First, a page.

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Mediation or arbitration: what’s the difference?

 
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Mediation or arbitration: what’s the difference?

Mediation or arbitration: what’s the difference?
When parties cannot reach an agreement on their own, it may seem that they are destined to face off in a courtroom. That outcome does not have to be a foregone conclusion, however. Another option is available to help legal professionals guide their clients to successful resolutions.

Mediation and arbitration offer alternatives to expensive, time-consuming litigation. Which one is right for your client? That depends on the situation, and while most legal professionals are at least familiar with the two approaches, they don’t always fully understand the intricacies. Here is an overview that should help answer those questions.

Mediation
Mediation is a way to settle a case and still allow the parties to maintain control of the outcome. The process is voluntary and is much less formal than arbitration. That usually results in a speedier conclusion and lower cost to both parties.

Typically, the attorneys and their clients meet first together with the mediator. The mediator normally allows each counsel to make a brief statement outlining their position on the issue. Any information disclosed or discussed is kept confidential, but attorneys should keep in mind that certain evidence also may be used if the case goes to trial.

The parties are then put in different rooms and the mediator begins shuttle diplomacy, moving back and forth between the two to try to bring the parties to an agreement. The mediator must discover what the plaintiff truly wants, what the core goals of the litigation are. The mediator will then approach the other party to see what they are willing to do to resolve the case and how flexible they can be.

Mediators often will try to get parties to agree on lesser issues first in order to build trust and create momentum. Once cooperation is established, a successful mediation often takes on a life of its own, guided by the mediator. As fewer issues remain and the mediation ball starts rolling, parties are more likely to want to do what needs to be done – resolve the case and move on with their lives.

A mediator may need to be creative, working with the attorneys for each side to come up with alternate ways to resolve a case that will satisfy both clients. Though the plaintiff wants A, if the defendant won’t budge on A but is flexible with B, maybe both sides can resolve the case if plaintiff can get B and C.

The parties must come to an agreement that is acceptable to both sides; a mediator cannot impose a decision and require the parties to adhere to it.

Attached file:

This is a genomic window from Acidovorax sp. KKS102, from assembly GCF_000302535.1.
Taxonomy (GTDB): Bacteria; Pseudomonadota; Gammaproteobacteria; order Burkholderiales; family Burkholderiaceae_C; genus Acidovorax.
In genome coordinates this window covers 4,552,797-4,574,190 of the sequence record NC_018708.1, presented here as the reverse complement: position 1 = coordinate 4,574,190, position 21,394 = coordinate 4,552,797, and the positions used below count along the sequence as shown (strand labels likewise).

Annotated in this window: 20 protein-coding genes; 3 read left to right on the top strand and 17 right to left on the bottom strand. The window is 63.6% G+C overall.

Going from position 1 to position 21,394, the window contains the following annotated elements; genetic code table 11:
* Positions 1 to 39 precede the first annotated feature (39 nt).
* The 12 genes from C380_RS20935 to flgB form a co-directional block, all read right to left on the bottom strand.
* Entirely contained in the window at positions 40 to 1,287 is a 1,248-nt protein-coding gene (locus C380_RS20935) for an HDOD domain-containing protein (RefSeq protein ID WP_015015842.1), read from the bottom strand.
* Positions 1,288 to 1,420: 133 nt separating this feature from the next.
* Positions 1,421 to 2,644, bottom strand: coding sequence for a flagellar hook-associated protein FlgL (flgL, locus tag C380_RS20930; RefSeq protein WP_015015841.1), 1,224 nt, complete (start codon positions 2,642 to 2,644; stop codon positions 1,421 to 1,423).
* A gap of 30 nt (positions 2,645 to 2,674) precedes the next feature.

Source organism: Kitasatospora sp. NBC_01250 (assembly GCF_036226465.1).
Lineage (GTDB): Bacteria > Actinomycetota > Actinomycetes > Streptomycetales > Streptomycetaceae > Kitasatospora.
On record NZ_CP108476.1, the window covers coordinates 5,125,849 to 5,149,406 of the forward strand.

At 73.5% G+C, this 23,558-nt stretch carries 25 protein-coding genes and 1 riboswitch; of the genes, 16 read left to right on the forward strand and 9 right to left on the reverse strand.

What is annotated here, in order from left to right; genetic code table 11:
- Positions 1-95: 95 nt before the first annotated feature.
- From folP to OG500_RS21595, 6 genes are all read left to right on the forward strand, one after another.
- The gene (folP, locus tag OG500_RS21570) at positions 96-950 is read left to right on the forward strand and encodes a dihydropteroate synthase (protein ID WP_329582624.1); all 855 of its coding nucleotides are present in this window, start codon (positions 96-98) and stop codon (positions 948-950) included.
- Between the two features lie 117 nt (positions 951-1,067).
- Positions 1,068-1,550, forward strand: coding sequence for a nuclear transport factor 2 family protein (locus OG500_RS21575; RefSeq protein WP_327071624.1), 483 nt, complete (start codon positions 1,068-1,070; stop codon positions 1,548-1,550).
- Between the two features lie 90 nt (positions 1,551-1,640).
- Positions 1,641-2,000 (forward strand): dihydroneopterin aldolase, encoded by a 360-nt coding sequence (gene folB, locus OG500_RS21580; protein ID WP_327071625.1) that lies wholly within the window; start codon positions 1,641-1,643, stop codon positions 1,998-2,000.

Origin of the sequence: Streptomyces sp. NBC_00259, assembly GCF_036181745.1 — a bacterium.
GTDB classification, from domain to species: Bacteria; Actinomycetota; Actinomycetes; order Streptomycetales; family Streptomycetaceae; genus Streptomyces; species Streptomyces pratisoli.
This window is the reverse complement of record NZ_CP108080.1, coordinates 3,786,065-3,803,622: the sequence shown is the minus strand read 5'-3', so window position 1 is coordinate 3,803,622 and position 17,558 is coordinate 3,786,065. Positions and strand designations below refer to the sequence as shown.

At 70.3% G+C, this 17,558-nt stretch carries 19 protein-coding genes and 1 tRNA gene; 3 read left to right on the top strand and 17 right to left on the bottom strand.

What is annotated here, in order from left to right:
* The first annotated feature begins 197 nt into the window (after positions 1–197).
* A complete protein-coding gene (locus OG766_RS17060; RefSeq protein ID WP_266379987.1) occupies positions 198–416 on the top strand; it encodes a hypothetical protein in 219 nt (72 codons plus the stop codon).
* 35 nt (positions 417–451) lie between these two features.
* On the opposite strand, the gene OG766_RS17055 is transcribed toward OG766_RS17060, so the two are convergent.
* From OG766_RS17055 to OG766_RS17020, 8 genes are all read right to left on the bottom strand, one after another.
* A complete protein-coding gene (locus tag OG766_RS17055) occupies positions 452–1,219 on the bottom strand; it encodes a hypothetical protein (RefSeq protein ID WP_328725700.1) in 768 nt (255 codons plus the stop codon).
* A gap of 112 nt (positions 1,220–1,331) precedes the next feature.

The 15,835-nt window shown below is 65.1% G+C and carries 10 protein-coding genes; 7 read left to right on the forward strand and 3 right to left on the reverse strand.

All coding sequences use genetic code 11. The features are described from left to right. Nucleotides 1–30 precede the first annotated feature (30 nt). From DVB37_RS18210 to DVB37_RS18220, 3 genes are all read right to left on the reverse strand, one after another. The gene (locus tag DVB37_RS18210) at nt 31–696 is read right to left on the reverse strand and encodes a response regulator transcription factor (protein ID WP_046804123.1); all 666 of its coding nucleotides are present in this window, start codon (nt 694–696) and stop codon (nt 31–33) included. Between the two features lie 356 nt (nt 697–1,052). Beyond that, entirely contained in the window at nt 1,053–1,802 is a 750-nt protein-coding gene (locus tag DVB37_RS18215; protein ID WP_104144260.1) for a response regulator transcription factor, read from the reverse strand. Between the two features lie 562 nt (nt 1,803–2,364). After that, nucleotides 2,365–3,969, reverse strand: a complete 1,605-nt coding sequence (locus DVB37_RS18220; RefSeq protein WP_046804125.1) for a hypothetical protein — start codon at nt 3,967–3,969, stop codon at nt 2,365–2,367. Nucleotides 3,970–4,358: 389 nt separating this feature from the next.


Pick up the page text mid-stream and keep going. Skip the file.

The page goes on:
Arbitration
Arbitration is a more formal process and removes from the two parties the ability to control the outcome. An arbitrator, or a panel of arbitrators, makes the final decision. An arbitration proceeding is much more formal than mediation and is often not voluntary.

Arbitration is commonly used by businesses to resolve legal disputes. A company or a person may enter into a contract requiring that any legal claims be resolved through arbitration. The parties sometimes can agree whether the final decision is to be binding or not. If it’s not binding, the case could still proceed to litigation, though it should be a wake-up call to the losing party that a trial may not go their way.

Though very similar to litigation, an arbitration proceeding does not have all the formalities of a courthouse trial. Both sides present evidence, including witness testimony. Attorneys for both sides can cross examine witnesses. A court reporter should be present to create an accurate record of the proceeding. Both sides make arguments and submit briefs. The arbitrator, or panel of arbitrators, then reviews applicable law and the evidence to reach a decision. Unless there are serious defects in the proceeding, the decision in a binding arbitration will not be reviewed by the court but will stand as final.

Mediation and arbitration are not necessarily mutually exclusive; the two methods could, in fact, be used in the same case. Some of the issues could be resolved through mediation, and whatever final hurdles remain could be decided through arbitration. Both solutions, however, should be less expensive and time-consuming than a trial.

To see if alternative dispute resolution can help resolve an issue for you or your client, please contact our office.

 
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  • Justice Sandra Schultz Newman is certified in basic and advanced divisions by the Harvard Law Mediation Program - a program that follows a facilitative mediation model and includes training by mediation professionals followed by mediation of advanced cases.
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